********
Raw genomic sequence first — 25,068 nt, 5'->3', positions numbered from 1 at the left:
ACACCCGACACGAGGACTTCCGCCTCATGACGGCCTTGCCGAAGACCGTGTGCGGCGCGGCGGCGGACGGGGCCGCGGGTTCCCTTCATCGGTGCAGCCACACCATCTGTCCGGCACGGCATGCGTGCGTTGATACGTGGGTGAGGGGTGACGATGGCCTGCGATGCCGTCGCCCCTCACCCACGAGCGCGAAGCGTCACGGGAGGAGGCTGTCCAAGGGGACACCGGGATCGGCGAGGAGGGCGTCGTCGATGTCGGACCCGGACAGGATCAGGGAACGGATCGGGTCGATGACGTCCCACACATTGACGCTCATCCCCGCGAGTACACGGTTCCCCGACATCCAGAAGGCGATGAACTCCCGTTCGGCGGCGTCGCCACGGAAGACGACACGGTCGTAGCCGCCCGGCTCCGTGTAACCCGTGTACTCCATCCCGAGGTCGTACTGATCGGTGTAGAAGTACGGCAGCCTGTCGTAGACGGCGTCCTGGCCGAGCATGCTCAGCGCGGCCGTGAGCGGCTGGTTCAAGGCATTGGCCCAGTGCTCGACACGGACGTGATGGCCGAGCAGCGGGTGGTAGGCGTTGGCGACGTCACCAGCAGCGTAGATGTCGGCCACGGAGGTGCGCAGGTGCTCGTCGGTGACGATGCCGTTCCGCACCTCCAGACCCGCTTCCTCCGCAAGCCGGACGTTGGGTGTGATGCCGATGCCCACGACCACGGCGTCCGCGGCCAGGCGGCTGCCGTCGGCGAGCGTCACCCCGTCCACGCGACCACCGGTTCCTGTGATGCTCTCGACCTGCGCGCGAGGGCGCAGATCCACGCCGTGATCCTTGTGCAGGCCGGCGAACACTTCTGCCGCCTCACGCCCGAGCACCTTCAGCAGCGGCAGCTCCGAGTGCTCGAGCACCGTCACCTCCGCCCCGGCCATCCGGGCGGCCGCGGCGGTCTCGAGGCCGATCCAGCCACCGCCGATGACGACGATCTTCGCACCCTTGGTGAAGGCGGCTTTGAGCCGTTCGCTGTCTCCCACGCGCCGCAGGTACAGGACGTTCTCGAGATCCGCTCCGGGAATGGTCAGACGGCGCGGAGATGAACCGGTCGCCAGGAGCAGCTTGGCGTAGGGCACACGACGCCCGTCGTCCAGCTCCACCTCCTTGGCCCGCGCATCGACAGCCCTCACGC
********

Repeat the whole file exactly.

Raw genomic sequence first — 25,068 nt, 5'->3', positions numbered from 1 at the left:
ACACCCGACACGAGGACTTCCGCCTCATGACGGCCTTGCCGAAGACCGTGTGCGGCGCGGCGGCGGACGGGGCCGCGGGTTCCCTTCATCGGTGCAGCCACACCATCTGTCCGGCACGGCATGCGTGCGTTGATACGTGGGTGAGGGGTGACGATGGCCTGCGATGCCGTCGCCCCTCACCCACGAGCGCGAAGCGTCACGGGAGGAGGCTGTCCAAGGGGACACCGGGATCGGCGAGGAGGGCGTCGTCGATGTCGGACCCGGACAGGATCAGGGAACGGATCGGGTCGATGACGTCCCACACATTGACGCTCATCCCCGCGAGTACACGGTTCCCCGACATCCAGAAGGCGATGAACTCCCGTTCGGCGGCGTCGCCACGGAAGACGACACGGTCGTAGCCGCCCGGCTCCGTGTAACCCGTGTACTCCATCCCGAGGTCGTACTGATCGGTGTAGAAGTACGGCAGCCTGTCGTAGACGGCGTCCTGGCCGAGCATGCTCAGCGCGGCCGTGAGCGGCTGGTTCAAGGCATTGGCCCAGTGCTCGACACGGACGTGATGGCCGAGCAGCGGGTGGTAGGCGTTGGCGACGTCACCAGCAGCGTAGATGTCGGCCACGGAGGTGCGCAGGTGCTCGTCGGTGACGATGCCGTTCCGCACCTCCAGACCCGCTTCCTCCGCAAGCCGGACGTTGGGTGTGATGCCGATGCCCACGACCACGGCGTCCGCGGCCAGGCGGCTGCCGTCGGCGAGCGTCACCCCGTCCACGCGACCACCGGTTCCTGTGATGCTCTCGACCTGCGCGCGAGGGCGCAGATCCACGCCGTGATCCTTGTGCAGGCCGGCGAACACTTCTGCCGCCTCACGCCCGAGCACCTTCAGCAGCGGCAGCTCCGAGTGCTCGAGCACCGTCACCTCCGCCCCGGCCATCCGGGCGGCCGCGGCGGTCTCGAGGCCGATCCAGCCACCGCCGATGACGACGATCTTCGCACCCTTGGTGAAGGCGGCTTTGAGCCGTTCGCTGTCTCCCACGCGCCGCAGGTACAGGACGTTCTCGAGATCCGCTCCGGGAATGGTCAGACGGCGCGGAGATGAACCGGTCGCCAGGAGCAGCTTGGCGTAGGGCACACGACGCCCGTCGTCCAGCTCCACCTCCTTGGCCCGCGCATCGACAGCCCTCACGC